The Australian population has experienced significant growth not only in the number of people in the country, but also in the extent of cultural diversity. With more young Asians driving economic activity, it will not be long before the Australian spirit of adventure will find its way into these new Aussies. We can expect greater interest in the boating lifestyle, particularly in areas where the waterways life is the norm. Moreover, in terms of industry participation, the hospitality sector is seeing many of these new Aussie millennials being involved in and supporting the tourism, hospitality, science, and IT industries. Why should they not find similar opportunities in the boating sector?


The recreational boating industry is competing with many other present-day recreational distractions. The digitally connected generation is a product of the digital disruption in the last 10 years. Although this gives the impression that everyone is less inclined to engage in “touch-feel” experiences, it is but a logical consequence of the relentless introduction of new technologies in our daily life.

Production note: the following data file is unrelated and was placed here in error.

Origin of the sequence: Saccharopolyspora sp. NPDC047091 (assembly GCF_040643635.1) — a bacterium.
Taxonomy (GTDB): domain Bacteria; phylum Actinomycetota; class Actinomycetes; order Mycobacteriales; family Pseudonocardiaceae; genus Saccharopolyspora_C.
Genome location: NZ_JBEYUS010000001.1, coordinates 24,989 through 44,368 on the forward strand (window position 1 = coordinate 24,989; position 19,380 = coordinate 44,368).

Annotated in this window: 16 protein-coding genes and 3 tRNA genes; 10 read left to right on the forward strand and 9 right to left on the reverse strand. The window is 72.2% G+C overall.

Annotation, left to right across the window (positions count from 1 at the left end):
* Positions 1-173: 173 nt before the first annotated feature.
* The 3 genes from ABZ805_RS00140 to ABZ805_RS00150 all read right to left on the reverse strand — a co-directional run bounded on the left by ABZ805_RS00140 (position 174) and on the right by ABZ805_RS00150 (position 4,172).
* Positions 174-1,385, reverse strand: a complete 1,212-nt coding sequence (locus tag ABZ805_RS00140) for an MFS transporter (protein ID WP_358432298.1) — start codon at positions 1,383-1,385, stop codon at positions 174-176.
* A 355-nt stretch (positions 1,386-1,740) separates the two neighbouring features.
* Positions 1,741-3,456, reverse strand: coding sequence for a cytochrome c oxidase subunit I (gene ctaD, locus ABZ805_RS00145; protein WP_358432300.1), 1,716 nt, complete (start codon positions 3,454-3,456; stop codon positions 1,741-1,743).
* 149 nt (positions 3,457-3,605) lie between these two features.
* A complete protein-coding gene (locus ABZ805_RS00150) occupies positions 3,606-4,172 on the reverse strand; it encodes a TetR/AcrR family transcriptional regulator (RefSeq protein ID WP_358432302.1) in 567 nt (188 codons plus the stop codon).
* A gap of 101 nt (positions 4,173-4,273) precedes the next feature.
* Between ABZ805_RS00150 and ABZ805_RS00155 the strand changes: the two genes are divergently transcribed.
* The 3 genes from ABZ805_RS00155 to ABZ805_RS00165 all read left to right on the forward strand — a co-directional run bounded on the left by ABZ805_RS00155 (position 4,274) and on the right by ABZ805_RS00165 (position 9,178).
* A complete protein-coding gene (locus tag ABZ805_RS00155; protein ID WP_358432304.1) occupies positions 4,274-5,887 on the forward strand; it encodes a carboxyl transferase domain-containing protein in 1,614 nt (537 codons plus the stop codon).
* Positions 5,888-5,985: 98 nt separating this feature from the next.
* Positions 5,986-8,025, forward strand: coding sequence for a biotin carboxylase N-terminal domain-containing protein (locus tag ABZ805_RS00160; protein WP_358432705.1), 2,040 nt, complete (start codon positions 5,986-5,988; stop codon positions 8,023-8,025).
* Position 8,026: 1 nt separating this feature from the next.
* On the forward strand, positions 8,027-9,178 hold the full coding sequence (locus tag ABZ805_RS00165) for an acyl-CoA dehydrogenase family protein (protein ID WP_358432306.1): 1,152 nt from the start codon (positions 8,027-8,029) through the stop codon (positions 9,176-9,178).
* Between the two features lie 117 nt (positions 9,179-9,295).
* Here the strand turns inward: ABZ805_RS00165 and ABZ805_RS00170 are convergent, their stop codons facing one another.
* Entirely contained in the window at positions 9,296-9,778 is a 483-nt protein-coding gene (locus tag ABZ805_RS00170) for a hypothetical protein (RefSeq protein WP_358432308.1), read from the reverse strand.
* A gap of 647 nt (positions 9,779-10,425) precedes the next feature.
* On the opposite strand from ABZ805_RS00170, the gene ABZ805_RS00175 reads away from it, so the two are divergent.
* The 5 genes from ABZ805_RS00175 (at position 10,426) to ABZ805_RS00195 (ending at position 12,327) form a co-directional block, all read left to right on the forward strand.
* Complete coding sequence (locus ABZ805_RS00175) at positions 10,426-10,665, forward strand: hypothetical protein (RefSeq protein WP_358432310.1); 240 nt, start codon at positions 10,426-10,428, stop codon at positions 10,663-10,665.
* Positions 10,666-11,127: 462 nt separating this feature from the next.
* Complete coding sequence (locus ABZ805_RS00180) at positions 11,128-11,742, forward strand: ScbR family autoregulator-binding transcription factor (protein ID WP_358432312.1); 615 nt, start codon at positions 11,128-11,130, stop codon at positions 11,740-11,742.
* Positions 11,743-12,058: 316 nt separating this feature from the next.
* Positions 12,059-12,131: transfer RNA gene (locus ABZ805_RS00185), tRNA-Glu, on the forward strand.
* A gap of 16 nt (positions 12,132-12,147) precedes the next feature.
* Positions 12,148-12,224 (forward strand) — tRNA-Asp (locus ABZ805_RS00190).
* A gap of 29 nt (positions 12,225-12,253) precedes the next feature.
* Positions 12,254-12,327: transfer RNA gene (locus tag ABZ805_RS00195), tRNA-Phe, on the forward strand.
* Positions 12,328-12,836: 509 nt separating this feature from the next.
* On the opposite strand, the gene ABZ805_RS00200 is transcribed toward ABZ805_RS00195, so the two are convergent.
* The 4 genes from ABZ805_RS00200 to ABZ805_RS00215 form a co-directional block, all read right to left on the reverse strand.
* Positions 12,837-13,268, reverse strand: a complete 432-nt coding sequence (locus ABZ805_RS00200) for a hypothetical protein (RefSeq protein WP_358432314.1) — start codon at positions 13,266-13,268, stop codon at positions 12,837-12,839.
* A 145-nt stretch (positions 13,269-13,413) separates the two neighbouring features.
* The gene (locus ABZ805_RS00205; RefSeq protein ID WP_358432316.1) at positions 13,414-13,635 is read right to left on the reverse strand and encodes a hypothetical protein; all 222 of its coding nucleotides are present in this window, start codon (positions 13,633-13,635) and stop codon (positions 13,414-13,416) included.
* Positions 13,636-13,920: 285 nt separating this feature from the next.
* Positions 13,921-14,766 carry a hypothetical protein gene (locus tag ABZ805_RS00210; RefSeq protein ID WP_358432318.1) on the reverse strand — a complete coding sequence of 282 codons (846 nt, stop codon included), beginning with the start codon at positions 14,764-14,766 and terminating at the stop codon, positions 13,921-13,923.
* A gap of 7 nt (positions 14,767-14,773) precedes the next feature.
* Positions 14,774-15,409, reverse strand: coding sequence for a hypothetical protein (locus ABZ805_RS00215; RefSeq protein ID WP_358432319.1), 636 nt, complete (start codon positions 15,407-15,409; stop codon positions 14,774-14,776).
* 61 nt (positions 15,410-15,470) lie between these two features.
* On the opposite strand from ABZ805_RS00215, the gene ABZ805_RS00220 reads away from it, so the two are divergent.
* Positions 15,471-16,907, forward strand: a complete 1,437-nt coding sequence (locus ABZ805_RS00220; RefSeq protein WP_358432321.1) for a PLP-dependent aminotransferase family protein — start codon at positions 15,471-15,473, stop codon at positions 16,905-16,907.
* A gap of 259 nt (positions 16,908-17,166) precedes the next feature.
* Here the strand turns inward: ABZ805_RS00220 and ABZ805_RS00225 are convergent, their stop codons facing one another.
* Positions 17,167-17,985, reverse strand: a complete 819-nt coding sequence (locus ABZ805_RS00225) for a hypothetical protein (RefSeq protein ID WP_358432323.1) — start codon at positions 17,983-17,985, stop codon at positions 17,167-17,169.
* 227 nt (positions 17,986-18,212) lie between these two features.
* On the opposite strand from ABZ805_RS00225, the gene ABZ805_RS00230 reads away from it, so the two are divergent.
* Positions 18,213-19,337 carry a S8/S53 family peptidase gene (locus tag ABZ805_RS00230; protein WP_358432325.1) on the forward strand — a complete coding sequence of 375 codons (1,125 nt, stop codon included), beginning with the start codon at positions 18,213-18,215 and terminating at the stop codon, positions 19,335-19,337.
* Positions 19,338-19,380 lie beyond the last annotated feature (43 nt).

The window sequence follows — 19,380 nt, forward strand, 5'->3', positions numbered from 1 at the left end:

It is clear that the recreational boating as an industry will have to adapt to the changing environment. Although we are currently focused on these technologies in our everyday life, the physical leisure experiences are not going to disappear. Boating as an activity will survive, as it has over the centuries. How the businesses will approach the waves of change and deliver the unique experiences, through innovative and creative contexts and structures, is now the biggest challenge they face.


The core value of grassroots boating is quality of experience. Beyond the brand names, the products and technologies, we are encouraged to go boating because we enjoy the freedom that it offers, and the social, psychological and environmental connections that come with it. We use the waterways for leisure, sport, transport, or survival. Although we are now exploring and learning new things through the digital domains, we are still experiencing life in the physical realm. The bottom line of boating is the value of that physical experience – and you, the boater, are key in creating it.


By Roselle Tenefrancia